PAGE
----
Here’s a question that occurs only to madmen and geneticists: How do you get a gene that kills an organism to spread through a whole population of that organism?
You can either make your gene deadly, and thus impossible to pass on, or not, and thus useless as a vector of attack. The solution has long been to try “silent” genes that can spread with no negative effects, either introducing a deadly weakness to a man-made chemical we withhold for a while, or by waiting for deadly activation by such a chemical. But recently, with the advent of advanced new in vivo gene editing technology, it’s become possible to make genes that seem to defy evolution — and that means we could soon start releasing animals carrying doomsday genes that spread with astonishing speed, quickly killing entire populations.
Such an animal is currently sitting in a laboratory at Imperial College London, an apocalypse mosquito carrying a gene that could one day end its entire species. It represents a controversial proposal to end the scourge of malaria, which kills hundreds of thousands of people each and every year, by wiping out the mosquitoes that spread the disease. It also represents a fundamentally new ability for humanity: the power to easily and selectively snuff out a subcategory of life on Earth. The name for this power is called gene drive.
Gene drive is simply the use of some strategy to artificially increase a gene’s inheritance rate. Such strategies are found all over nature, but despite decades of theorizing, nobody had a really viable way for mankind to harness this functionality through biotechnology. That’s changed thanks to the incredible advances in direct gene editing we’ve seen over the past half-decade, in particular the CRISPR/Cas9 gene editing suite.
These “molecular scissors” are actually borrowed from viruses, allowing scientists to swap out a gene in a living organism for one of their choice, edit it right into the genome so it will be passed on as the cells reproduce. If you can get your gene spliced into the “germ cells,” the pre-sperm or -egg cells of these organisms, then you can even introduce a chance that it will be passed on to the next generation — classically, without gene drive, you can introduce a 50% chance.
The chance is 50% because germ cells, like virtually all other cell types in humans and mosquitoes, have two copies of our genome. When we splice in our attack gene, it will end up sitting across from a second, totally normal copy of the gene it just replaced. This means that when the two copies get pulled apart to form the half-genomes of two new, separate sperm cells, only one of those new sperm cells will have our spliced-in sequence. The other will carry the same gene it would have, regardless.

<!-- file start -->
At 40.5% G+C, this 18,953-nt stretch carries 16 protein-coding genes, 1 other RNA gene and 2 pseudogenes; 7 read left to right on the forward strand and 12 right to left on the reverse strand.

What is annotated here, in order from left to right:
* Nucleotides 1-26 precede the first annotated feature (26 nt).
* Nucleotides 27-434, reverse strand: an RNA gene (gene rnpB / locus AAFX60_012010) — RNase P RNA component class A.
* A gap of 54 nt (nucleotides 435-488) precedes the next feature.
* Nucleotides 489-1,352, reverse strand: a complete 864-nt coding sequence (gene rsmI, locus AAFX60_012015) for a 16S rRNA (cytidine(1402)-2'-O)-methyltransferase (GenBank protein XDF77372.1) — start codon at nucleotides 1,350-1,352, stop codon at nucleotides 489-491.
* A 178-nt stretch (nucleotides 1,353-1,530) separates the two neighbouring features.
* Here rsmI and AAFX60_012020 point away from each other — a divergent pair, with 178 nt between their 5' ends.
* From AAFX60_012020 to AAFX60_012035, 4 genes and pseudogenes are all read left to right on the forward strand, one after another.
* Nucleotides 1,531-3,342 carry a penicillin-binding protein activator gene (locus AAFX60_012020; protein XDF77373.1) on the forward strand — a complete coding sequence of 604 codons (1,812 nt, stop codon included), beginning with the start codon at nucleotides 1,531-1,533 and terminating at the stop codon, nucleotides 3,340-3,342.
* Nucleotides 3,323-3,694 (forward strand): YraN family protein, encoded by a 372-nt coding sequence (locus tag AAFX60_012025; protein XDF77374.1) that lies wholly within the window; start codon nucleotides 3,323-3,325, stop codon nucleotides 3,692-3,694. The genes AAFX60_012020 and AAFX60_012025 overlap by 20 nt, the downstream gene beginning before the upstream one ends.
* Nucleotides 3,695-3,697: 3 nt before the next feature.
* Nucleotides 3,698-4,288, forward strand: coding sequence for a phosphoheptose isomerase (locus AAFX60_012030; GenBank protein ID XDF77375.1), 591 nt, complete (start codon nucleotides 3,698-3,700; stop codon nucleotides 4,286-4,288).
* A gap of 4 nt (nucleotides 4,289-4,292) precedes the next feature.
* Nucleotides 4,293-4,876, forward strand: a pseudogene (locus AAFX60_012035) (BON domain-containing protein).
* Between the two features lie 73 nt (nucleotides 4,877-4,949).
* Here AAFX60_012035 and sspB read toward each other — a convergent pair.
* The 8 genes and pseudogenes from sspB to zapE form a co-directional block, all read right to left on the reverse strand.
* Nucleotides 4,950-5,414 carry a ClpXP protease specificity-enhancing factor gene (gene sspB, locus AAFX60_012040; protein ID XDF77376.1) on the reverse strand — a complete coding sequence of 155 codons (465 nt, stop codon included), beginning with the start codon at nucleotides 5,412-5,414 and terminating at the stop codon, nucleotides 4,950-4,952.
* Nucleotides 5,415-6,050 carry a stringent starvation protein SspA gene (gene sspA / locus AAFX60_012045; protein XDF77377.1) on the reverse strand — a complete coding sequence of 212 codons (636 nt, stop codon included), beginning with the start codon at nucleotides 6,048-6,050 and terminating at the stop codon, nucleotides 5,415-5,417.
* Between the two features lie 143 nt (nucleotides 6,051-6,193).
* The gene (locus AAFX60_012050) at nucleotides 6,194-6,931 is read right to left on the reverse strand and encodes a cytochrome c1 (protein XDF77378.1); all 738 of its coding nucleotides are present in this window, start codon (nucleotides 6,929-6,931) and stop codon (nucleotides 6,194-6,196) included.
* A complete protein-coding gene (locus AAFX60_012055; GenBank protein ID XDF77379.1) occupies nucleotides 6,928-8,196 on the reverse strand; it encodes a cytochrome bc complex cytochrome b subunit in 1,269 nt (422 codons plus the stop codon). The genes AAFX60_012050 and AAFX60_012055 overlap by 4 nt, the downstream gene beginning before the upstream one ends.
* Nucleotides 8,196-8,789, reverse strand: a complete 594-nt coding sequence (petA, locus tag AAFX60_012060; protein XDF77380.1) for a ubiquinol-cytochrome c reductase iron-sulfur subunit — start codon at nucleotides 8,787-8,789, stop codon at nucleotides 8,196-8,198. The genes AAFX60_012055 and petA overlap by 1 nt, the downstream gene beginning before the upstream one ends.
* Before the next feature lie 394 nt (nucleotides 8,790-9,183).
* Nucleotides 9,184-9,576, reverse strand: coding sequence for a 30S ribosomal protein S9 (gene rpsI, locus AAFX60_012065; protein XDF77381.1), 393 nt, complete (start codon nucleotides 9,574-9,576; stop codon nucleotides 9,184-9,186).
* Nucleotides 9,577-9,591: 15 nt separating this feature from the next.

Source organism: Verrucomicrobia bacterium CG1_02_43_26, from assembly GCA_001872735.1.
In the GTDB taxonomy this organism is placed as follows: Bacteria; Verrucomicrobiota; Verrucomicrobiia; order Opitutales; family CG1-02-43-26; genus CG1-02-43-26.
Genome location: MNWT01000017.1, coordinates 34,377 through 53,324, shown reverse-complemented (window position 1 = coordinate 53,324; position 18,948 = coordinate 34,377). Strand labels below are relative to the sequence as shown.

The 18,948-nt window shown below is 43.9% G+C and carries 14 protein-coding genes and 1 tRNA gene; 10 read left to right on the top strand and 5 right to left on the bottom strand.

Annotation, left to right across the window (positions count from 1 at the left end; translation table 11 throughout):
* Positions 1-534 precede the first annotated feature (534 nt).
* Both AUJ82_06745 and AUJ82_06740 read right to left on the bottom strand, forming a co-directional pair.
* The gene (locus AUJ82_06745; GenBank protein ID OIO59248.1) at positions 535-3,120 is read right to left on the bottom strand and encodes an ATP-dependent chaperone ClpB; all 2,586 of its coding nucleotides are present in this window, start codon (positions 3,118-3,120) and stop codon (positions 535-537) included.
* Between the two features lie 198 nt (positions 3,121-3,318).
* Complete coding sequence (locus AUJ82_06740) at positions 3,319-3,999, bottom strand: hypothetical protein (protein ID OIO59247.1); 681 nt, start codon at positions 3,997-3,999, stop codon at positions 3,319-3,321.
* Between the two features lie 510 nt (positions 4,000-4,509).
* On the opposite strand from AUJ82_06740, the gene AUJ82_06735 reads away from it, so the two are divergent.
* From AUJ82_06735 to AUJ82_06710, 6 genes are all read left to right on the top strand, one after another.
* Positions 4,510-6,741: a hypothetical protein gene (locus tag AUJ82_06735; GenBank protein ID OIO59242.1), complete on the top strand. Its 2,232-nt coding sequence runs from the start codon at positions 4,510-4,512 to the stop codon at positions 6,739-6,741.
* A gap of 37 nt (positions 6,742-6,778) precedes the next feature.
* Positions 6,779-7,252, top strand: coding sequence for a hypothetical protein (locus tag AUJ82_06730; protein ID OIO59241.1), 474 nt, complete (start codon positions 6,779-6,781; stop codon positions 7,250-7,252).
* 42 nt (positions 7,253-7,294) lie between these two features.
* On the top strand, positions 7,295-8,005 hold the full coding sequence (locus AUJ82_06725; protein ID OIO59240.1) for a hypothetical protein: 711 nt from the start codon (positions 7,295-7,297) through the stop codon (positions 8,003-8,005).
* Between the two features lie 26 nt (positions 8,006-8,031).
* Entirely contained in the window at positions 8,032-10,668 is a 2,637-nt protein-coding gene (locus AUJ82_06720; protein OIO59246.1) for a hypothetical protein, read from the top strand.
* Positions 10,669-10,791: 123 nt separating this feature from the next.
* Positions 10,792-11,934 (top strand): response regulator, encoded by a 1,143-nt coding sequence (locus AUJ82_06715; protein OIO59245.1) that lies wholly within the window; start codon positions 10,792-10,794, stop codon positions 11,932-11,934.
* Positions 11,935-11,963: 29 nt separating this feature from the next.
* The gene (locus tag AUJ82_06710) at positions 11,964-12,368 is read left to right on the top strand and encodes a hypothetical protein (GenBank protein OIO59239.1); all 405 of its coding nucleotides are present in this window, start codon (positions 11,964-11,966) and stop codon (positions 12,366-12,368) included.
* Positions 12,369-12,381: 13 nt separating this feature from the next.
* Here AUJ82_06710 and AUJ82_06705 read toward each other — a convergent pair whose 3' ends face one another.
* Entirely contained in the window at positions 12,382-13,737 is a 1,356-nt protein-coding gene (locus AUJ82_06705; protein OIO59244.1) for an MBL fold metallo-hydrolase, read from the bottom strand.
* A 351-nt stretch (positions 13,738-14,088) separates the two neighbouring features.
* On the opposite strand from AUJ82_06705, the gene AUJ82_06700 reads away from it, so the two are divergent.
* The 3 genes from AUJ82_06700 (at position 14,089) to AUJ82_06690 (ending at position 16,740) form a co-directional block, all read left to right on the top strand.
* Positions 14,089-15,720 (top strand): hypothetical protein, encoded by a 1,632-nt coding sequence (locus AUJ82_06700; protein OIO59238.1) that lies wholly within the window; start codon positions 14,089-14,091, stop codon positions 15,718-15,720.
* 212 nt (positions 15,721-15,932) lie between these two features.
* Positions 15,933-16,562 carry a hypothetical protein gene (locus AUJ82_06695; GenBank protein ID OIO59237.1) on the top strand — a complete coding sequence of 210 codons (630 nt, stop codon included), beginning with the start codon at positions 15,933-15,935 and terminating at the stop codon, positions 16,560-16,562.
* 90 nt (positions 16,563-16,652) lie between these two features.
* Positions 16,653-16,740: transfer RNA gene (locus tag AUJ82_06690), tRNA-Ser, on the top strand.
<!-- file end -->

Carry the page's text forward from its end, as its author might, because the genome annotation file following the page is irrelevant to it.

So, if our spliced-in gene lowers evolutionary fitness, then all that will happen is the other half of the offspring will thrive, and the infected individuals will be quickly bred out of the population. And even if it’s a seemingly harmless silent gene that does nothing at first, it will still spread too slowly to change the overall population much at all.
Our mosquito doomsday device gets around these problems by applying two innovations.
The mosquito species Anopheles gambiae is a major carrier of dangerous malaria parasites in sub-Saharan Africa, where 90 per cent of annual malaria deaths occur. Malaria infects more than 200 million people each year and causes more than 430,000 deaths.
Now, a team of researchers led by Imperial College London have genetically modified Anopheles gambiae so that they carry a modified gene disrupting egg production in female mosquitoes. They used a technology called ‘gene drive’ to ensure the gene is passed down at an accelerated rate to offspring, spreading the gene through a population over time.
Within a few years, the spread could drastically reduce or eliminate local populations of the malaria-carrying mosquito species. Their findings represent an important step forward in the ability to develop novel methods of vector control.
Normally, each gene variant has a 50 per cent chance of being passed down from parents to their offspring. In the Imperial team’s experiments with Anopheles gambiae, the gene for infertility was transmitted to more than 90 per cent of both male and female mosquitoes’ offspring.
The technique uses recessive genes, so that many mosquitoes will inherit only one copy of the gene. Two copies are needed to cause infertility, meaning that mosquitoes with only one copy are carriers, and can spread the gene through a population.
This is the first time the technique has been demonstrated inAnopheles gambiae. The team targeted three different fertility genes and tested each for their suitability for affecting a mosquito population through gene drive, demonstrating the strength and flexibility of the technique to be applied to a range of genes. The results are published today in the journal Nature Biotechnology.
“The field has been trying to tackle malaria for more than 100 years. If successful, this technology has the potential to substantially reduce the transmission of malaria,” said co-author Professor Andrea Crisanti from the Department of Life Sciences at Imperial.
“As with any new technology, there are many more steps we will go through to test and ensure the safety of the approach we are pursuing. It will be at least 10 more years before gene drive malaria mosquitos could be a working intervention,” added Professor Austin Burt from Imperial’s Department of Life Sciences.